Hebron and spread rapidly among the
Inhabitants. That the disease was
contagious was unknown to the Es
kimo, who were living In small huts,
and whole families were affected and
Exchange of Students Planned
With United States.
Freed From Dominance of German
Schools, Ten Will Take Swede
New York. Proof that American
ami European students are alike freed
of the dominance or Gormiui learning
and German universities Is found In
the fact that an Interehango of stu
dents botween this country nnd Swed
en hut. boon arranged by the American
Scandinavian foundation of New York.
According to plans of thlx organi
zation for the naia academic year ten
youtm Americans will go to Sweden
for technological study of an advanced
nature and ten Swedish studunts will
come to the universities here.
The ten Americans, to receive 51,000
each as fellows of the American-Scan
nunualiy. The government pays all
the expenses of running the business.
You mny have the whole month In
which to pay the premium for that
month. If you fall to pay and your
policy lapses, you may get It back
through provisions for reinstatement.
Cash and Loan Values.
After one year the new government
policies will have guaranteed cash and
loan values, also paid-up Insurance and
extended term Insurance vnlues. Tho
"cash value" of a new government pol
icy Is the amount the government gives
you If you choose to give up your In
surance. The "loan value" means Hint
you can borrow money on your policy
up to 01 per cent of the cash value.
"Paid-up Insurance and extended
term Insurance values" mean that In
the new policies, If you slop paying
premiums after one year, the govern
ment allows one of tho following op
tlons: (1) To remain Insured for n
certain time without cost to you, (2)
To receive a policy for a smaller
amount, which will he paid, no matter
when you die, and on which you will
not have to pay any more premiums.
One of the most valunblc features ol
a government Insurance policy Is that
It provides for Hie disability of the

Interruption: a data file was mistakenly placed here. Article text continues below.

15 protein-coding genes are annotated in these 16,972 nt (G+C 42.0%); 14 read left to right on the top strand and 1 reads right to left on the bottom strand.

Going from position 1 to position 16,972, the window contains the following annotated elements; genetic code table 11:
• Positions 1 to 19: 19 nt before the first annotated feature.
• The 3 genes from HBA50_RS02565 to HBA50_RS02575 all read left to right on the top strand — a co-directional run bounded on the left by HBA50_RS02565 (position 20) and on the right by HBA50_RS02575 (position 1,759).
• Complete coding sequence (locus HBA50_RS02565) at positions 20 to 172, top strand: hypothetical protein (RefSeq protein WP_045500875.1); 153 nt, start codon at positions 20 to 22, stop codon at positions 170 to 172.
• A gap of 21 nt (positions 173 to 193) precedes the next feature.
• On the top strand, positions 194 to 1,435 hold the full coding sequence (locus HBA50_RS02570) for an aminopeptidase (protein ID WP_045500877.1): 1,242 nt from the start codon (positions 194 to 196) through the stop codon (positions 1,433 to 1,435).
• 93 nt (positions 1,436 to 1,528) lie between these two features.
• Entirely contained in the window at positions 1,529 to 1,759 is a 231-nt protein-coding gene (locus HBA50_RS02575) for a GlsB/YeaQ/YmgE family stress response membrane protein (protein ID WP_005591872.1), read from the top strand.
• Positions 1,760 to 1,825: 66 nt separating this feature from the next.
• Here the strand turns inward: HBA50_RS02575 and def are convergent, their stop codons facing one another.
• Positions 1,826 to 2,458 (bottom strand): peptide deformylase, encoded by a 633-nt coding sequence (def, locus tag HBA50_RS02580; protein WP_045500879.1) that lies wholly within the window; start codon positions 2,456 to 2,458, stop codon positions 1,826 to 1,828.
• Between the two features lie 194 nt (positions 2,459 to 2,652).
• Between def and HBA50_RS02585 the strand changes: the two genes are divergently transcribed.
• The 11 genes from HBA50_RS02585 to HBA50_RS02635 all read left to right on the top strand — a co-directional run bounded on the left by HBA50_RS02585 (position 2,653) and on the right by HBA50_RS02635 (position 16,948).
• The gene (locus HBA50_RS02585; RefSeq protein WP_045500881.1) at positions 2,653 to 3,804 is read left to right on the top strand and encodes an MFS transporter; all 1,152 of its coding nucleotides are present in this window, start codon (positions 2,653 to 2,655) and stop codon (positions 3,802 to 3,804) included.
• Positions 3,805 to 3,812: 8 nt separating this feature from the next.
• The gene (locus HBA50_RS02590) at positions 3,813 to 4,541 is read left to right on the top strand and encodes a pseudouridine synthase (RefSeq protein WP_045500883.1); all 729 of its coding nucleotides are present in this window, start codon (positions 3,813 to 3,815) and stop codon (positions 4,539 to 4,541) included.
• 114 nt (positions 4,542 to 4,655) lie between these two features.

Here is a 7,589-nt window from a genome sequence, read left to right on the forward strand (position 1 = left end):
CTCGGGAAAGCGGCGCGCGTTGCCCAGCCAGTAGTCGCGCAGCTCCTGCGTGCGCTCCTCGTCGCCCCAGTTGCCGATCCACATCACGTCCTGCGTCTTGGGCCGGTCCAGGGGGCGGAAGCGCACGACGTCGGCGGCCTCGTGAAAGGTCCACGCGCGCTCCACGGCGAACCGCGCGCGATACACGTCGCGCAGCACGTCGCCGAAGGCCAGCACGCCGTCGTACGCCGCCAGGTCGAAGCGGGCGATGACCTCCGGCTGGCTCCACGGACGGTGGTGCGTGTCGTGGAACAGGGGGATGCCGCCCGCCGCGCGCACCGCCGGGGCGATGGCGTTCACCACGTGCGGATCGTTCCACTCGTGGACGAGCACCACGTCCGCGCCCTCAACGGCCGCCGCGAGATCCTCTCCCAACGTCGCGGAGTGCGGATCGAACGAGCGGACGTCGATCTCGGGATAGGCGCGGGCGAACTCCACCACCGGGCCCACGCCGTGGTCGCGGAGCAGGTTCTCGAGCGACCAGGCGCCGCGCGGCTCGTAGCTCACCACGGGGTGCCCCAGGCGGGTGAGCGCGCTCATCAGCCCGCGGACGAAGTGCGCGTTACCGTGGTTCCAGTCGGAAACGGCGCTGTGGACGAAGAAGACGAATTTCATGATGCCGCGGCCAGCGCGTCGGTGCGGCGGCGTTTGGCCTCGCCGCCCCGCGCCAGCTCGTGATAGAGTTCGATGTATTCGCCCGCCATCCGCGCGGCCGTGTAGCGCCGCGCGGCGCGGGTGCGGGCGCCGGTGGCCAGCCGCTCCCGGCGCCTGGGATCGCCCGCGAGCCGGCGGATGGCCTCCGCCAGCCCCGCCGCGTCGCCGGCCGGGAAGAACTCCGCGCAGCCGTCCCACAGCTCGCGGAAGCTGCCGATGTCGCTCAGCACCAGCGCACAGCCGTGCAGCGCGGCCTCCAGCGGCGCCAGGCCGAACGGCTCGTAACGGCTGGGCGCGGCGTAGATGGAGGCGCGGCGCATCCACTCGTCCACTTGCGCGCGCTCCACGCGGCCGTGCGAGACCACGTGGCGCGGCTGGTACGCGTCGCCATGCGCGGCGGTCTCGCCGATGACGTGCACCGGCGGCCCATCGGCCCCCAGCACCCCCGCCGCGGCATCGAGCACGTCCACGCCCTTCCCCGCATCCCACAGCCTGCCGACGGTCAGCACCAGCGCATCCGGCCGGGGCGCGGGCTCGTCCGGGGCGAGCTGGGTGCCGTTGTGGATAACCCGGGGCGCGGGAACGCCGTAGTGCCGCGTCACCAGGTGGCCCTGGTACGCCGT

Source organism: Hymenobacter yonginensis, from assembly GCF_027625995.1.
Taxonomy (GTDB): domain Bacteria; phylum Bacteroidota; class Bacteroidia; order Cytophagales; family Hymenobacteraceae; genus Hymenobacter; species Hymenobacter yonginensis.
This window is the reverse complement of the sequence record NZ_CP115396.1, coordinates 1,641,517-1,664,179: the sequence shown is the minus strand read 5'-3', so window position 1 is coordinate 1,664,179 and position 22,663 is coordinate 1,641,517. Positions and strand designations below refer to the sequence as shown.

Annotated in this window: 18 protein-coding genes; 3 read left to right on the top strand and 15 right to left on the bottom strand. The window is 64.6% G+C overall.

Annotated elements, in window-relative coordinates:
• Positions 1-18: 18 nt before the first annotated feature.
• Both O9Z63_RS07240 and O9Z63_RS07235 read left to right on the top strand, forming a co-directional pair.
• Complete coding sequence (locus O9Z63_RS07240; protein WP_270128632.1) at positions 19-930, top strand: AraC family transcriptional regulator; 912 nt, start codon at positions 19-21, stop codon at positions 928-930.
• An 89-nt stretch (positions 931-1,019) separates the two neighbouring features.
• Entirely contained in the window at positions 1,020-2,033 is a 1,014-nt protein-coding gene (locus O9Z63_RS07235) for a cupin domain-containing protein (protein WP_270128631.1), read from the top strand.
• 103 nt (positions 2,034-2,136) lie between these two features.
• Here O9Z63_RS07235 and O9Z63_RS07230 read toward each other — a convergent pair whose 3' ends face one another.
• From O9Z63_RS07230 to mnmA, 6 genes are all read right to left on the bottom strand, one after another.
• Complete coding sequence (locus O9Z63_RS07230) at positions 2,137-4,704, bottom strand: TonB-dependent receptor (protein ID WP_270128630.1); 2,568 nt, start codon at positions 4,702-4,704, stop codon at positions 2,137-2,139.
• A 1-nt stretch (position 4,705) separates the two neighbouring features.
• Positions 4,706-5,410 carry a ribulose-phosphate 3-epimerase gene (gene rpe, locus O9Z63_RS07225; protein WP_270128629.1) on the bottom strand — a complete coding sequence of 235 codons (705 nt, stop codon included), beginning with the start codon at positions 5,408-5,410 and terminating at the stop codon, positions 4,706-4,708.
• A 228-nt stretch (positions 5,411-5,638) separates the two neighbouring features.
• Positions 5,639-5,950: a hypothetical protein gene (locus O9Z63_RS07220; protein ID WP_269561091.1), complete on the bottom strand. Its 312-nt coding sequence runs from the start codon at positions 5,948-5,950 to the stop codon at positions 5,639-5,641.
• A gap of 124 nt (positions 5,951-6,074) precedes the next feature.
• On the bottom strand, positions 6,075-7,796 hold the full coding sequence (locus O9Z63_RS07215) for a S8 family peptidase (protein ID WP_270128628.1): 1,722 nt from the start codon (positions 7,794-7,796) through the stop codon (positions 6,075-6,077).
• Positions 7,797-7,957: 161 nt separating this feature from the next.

bolder, as well as for his death. When
for cny renson you become totally and
permanently disabled, you not only do
not have to pay any more premiums,
but the government pays you the full
monthly sum called for by your policy
every month, no matter bow long you
died off. Bishop Martin nnd those at
the mission did what was possible un
der the 'circumstances, but they, too,
were stricken, and when the epidemic
had passed Its course only eight chil
dren, five women and one man of tbo
native population of 100 were living.
Mad Dogs Eat Human Flesh.
At the outbreak the dead were
burled almost as soon as they passed
away, but when the entire settlement
beenmo HI, the victims were' left where
they died, those who had recovered in
the menntlme being too weak to lay
them under the ground. Households
who had succumbed one by one were
left unburled, and the dogs, who were
unnble to procure food because the
hunters had been all III, became mad
nnd entered the cabins, consuming the
flesh from the bodies of the dead.
When it became known that the epi
demic was raging, some outside assist
ance arrived, and an effort was made
to give the dead Christina burial. The
(legs, however, after consuming the
human llpsh, became wild, and It was
Impossible to undertake putting the
corpse' l the frozen ground. The
next best thing wan to bury the corpses
at sea. Before even this could be at
tempted the few remaining nt Hebron
were compelled to shoot the dogs, us
even the living were not snfe from
While this horror of denth and suf
fering was going on nt Hebron, n like
epidemic was raging at Okak. Tho
Eskimos, as In Hebron, huddled to
gether In their small huts, quickly be
came nffected. until tho whole popula
tion was either stricken or dead. Tho
dally death rate was appalling, wholo
families dying within a few hours. Tho
mission all the while was unceasing In
its work for the afflicted, but they also
fell victims to the disease, which
meant thnt the Eskimos were left help
less. When the new year dnwned only
a few emaciated Eskimos were found
to be alive.
Mode of Living Is Fatal.
Mr." I'errett suit) that when the Eski
mos were stricken, their mode of liv
ing and environment was agnlnst thelt
surviving. As soon as tho illness fell
upon them they were obliged to take
shelter In the small, stuffy huts, whert
there was neither fresh air nor sun
shine, nnd here they remained until
I they died. They were nlso without
seal meat nnd fats, which are neces
sary for sustenance In cold climes
having been overtaken by the epidemic
just as the hunting season opened
and. their constitutions thus weak
ened, they became easy prey to the
scourge. Muny who had recovered
from their illness died later for want
German experimenters hnvo made
textile from tho fiber of n plant slmllin
to the North Amorlcan cat tall,
dinavlan foundation for lOlH-'.W, hau
been chosen for the foundation by 1(
committee of technical experts nnd
profyssors. The men appointed are
Samuel O. Imnf, of Princeton, N. J..
Princeton university: Harry F. Yniwv
of Urbana, III.. University of Missouri ;
Chester C. Stewart of Wllmlnirtnii
Del.. Massachusetts Institute of -.Technology;
Harry W. Titus of Laramie,